What are the biggest challenges in sensor development, be it a single sensor or handling sensor fusion?
A few months ago I did a kind of MEMS 101 class with a bunch of startups, sort of an incubator unit out in Chandler, Ariz., and they had some very basic questions. One of them was, “Where can I get an accelerometer? Where do I buy one?” So it’s simple things like that. You can go to the MEMS site – the MEMS Industry Group (MIG) is a good place to start to get some resources. Then it’s going to the vendor sites like Freescale, ST Microelectronics, Bosch, etc., and then you start to understand what you need for your particular application. That’s the sensor side, picking a magnetometer, a gyroscope, or an accelerometer.
Then it comes down to how do I really bring these things to life by fusing the data that comes from them together with multiple sensors? That’s sensor fusion. Those are the algorithms that if you have a pedometer or a sleep analysis application that lets you know if you’re walking or running or sitting to understand the different states you’re in.
The algorithms are essentially 80 percent math and working out the equations of what you need to do when things start to move, and the other 20 percent is getting it to work in a real system. It’s the 80/20 rule – sometimes that last 20 percent can take 80 percent of the time – because what you’re doing is taking something that might work in isolation because of the mathematics of the algorithm, but when you put it in a fairly harsh environment like a smartphone or a tablet, you’ve got a lot of other interactions going on with other electromagnetic forces. You’ve got speakers and magnets around, you’ve got the traces on the circuit boards that affect fields, and so on. That all starts to get fairly complicated if you haven’t done it before. It’s not so much writing your first algorithm as it is getting it to work in a real system.
It’s possible to get these algorithms from algorithm companies, and there used to be quite a few, but they’ve all been swallowed up now by hardware companies. So there are no longer independent algorithm companies except for the likes of PNI in Santa Rosa, Calif., and Hillcrest Labs in the Midwest. You can obviously go to the hardware companies and they will license the algorithms to you, but one of the things I wanted to do with this open-source algorithm initiative, or what we call the Accelerated Innovation Community (AIC), was give these startup companies a foundation they could start from. Basically open-source, free software algorithms that allowed them to get their first product going, even if it only got them a prototype or a proof of concept design that they could get in front of an angel investor just to give them a demo. What we’re trying to do is rely on some of the expertise of the people who have gone before us and worked on these kinds of applications and usage models and environments for many years and have tweaked those algorithms to get you started.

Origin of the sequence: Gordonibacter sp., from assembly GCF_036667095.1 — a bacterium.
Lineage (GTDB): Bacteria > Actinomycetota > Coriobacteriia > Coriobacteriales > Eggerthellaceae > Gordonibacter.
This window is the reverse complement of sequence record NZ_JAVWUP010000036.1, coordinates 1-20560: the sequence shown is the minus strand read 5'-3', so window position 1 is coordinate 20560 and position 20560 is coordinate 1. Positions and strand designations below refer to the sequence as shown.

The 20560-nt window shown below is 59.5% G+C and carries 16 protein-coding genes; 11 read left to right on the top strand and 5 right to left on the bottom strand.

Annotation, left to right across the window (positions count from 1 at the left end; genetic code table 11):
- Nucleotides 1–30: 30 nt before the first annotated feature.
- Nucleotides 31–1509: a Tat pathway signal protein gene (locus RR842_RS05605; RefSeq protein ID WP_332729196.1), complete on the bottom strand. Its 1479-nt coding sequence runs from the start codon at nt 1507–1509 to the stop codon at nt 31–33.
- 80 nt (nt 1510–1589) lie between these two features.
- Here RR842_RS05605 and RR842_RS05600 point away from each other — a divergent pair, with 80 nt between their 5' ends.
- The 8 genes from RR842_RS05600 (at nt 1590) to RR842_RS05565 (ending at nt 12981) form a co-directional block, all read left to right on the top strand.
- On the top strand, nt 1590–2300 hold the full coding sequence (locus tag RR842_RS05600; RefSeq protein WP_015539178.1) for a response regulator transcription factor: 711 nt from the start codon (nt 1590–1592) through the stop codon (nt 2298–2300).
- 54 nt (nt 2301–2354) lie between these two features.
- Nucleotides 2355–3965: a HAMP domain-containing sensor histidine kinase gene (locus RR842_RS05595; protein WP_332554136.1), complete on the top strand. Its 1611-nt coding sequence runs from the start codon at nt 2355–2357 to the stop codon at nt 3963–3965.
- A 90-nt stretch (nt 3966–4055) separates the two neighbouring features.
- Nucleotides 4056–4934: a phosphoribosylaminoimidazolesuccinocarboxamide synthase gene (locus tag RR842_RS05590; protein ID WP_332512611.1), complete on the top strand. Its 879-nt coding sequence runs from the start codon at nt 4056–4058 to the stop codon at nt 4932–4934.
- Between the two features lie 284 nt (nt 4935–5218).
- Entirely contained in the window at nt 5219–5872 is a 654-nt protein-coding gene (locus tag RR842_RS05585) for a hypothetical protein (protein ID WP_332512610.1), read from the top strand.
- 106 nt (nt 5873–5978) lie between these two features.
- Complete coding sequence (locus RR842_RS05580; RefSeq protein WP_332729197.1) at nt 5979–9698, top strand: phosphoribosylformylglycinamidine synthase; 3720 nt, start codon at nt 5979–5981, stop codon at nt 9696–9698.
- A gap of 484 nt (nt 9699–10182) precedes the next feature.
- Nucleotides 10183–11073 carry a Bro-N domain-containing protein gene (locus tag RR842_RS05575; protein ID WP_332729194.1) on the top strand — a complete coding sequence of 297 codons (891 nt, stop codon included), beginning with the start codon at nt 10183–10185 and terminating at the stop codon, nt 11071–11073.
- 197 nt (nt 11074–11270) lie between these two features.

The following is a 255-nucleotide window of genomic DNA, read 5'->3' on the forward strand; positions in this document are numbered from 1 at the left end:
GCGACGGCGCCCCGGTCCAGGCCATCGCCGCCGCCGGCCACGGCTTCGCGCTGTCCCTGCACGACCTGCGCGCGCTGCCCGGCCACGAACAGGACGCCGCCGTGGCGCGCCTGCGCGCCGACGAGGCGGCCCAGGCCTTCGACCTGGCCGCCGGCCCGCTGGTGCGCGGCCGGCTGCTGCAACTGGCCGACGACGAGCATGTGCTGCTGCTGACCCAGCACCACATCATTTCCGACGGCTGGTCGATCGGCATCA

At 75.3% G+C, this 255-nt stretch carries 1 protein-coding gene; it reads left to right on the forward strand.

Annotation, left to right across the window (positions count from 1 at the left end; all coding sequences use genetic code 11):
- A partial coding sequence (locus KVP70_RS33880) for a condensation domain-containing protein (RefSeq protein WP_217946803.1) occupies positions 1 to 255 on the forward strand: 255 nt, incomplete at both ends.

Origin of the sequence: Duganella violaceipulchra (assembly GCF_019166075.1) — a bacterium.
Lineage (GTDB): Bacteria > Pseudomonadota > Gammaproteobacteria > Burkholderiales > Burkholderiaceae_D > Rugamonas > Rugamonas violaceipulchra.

How did the AIC come about, and what is currently available to developers?
I actually started these discussions with Freescale over lunch, and they were willing to put in their basic algorithms. These are algorithms that probably most of the vendors have and they’ve all done their own version of them, and when a startup came along before the AIC they could try to license them for a cost or try to develop them themselves – for a basic pedometer, a step counter some, basic filters, whatever.
What we discussed was that people are reinventing the wheel every time for this very basic stuff, and it impacts cost, it impacts time to market, and we said, “What if we could do the basic stuff just to get people going?” That would allow them to focus more on their value add – on what the product is really about. Like on a smartphone, you’ve got to have something that does portrait landscape as you flip the phone around, but your real value add is then adding health applications or environmental monitoring applications. If I’m a startup, that’s where I want to focus. That’s how the AIC was born.
Freescale was the first to put their algorithms in, PNI has put some in, we’re getting algorithms from some of the universities like UC Berkeley and Carnegie Mellon, Analog Devices is going to be putting algorithms up there, and Kionix as well. Those are the main companies we launched with back at MEMS Executive Congress, and there are more coming aboard. There are some things up there, from a sensor fusion point of view, such as 3-axis, 6-axis, and 9-axis sensor fusion. So a design that uses basic inertial sensors such as an accelerometer, gyroscope, or magnetometer could make very good use of them. There are also some basic filters like Kalman filters, Quaternion filters, etc., and PNI has put up some heart rate monitoring capability and a step counter as well.
This is not to try and take business away from the algorithm companies. Essentially, they don’t really get paid for these low-level algorithms – an OEM like Samsung or Apple isn’t going to pay for a basic step counter, they want the algorithm companies to focus on more of the complex, differentiated algorithms.
What the end user has now is a choice: you can take some very basic stuff and get started, and then either build on top of that in house or go license it from one of the sensor vendors or algorithm vendors that are still out there. So it’s giving you a little bit more choice.
MEMS Industry Group (MIG)